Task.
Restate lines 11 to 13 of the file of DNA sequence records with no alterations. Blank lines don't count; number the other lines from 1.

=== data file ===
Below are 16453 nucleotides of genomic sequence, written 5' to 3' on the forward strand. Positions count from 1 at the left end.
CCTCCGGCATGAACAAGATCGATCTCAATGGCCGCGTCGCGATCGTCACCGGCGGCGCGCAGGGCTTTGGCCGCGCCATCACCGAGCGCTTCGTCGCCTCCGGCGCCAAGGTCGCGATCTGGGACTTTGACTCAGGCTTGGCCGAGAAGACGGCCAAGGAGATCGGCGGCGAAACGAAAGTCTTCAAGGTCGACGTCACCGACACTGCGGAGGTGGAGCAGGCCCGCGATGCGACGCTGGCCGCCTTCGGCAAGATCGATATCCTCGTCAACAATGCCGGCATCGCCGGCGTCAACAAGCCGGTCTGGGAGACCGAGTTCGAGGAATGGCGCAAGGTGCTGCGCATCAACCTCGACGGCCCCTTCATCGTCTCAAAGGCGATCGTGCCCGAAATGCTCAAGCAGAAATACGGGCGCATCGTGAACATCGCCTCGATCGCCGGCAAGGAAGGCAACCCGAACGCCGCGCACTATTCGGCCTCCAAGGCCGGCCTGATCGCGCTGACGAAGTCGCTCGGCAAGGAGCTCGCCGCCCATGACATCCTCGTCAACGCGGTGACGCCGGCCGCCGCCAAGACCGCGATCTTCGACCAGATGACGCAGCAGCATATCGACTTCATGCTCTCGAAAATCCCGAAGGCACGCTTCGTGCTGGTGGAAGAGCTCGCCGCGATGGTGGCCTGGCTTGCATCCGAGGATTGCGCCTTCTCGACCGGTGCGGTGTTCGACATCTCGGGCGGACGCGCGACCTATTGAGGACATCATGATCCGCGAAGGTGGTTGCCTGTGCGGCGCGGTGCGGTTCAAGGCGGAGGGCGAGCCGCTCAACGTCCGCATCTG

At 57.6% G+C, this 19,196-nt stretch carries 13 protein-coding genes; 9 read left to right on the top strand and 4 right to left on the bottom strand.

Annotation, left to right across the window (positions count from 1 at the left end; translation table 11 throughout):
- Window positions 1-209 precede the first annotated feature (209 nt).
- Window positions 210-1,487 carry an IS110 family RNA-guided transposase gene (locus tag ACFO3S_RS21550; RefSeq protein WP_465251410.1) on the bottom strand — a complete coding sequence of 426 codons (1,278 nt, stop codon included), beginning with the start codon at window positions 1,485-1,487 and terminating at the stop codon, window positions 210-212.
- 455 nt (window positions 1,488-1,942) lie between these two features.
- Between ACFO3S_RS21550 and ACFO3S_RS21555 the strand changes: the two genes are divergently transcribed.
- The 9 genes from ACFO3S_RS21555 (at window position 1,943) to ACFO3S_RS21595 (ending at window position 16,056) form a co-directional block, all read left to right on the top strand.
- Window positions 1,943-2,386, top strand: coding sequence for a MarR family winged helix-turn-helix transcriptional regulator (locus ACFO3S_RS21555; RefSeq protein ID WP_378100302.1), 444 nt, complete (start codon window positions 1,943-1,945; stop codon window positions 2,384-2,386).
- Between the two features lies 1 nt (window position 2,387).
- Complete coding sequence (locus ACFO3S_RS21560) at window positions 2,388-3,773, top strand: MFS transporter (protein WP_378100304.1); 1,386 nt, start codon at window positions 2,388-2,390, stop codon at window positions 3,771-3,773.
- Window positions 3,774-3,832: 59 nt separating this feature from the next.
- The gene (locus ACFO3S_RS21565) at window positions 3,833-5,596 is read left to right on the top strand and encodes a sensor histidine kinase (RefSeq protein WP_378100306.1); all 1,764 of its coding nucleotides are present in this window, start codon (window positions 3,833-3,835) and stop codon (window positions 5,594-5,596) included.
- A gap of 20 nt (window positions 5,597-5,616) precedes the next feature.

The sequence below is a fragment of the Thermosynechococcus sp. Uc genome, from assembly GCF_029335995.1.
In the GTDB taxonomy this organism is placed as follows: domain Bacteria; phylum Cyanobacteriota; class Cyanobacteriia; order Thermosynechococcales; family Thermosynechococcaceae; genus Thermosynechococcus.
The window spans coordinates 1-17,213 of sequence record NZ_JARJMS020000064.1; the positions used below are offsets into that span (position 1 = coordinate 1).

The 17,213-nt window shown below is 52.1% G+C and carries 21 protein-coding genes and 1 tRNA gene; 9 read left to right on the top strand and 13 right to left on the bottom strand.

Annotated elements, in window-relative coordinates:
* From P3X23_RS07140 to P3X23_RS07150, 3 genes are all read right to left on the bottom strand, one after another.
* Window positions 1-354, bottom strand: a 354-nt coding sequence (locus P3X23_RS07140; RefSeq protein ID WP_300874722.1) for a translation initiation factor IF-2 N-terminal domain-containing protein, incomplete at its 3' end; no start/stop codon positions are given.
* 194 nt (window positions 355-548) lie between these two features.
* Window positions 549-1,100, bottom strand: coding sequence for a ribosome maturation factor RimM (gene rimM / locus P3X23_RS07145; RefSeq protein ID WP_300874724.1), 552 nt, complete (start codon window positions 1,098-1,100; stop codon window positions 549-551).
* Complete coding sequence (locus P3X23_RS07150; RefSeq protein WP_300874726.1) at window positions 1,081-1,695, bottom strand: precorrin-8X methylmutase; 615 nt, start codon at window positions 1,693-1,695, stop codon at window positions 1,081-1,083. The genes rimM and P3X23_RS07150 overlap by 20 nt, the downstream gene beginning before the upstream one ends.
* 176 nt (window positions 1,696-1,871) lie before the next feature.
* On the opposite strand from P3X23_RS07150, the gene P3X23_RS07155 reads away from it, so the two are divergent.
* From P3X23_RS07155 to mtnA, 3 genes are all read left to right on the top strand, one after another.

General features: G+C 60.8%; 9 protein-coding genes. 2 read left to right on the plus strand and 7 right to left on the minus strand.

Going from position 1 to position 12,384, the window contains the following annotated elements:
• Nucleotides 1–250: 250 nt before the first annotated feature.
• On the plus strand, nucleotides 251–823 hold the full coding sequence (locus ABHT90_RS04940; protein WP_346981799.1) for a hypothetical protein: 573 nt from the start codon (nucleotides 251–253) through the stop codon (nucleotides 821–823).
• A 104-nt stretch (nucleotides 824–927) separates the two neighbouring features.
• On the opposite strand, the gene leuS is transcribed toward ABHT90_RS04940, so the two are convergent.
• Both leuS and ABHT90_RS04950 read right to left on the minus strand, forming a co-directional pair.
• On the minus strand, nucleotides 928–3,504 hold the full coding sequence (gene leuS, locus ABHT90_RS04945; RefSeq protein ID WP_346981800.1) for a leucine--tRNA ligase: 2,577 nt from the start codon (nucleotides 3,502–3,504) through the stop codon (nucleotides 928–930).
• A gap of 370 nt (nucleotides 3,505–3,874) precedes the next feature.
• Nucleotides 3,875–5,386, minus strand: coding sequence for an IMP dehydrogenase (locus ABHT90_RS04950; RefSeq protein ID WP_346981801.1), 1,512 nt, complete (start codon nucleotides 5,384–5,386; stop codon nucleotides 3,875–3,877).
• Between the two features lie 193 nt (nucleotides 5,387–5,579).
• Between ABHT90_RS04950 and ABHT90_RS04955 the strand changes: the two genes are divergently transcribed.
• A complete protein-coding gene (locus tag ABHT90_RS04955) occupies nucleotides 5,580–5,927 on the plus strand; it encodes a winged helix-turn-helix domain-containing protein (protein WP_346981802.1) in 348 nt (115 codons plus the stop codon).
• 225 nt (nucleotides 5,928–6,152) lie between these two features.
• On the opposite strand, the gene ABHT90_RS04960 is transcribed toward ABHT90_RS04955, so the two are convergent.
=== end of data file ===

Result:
- Between the two features lies 1 nt (window position 2,387).
- Complete coding sequence (locus ACFO3S_RS21560) at window positions 2,388-3,773, top strand: MFS transporter (protein WP_378100304.1); 1,386 nt, start codon at window positions 2,388-2,390, stop codon at window positions 3,771-3,773.
- Window positions 3,774-3,832: 59 nt separating this feature from the next.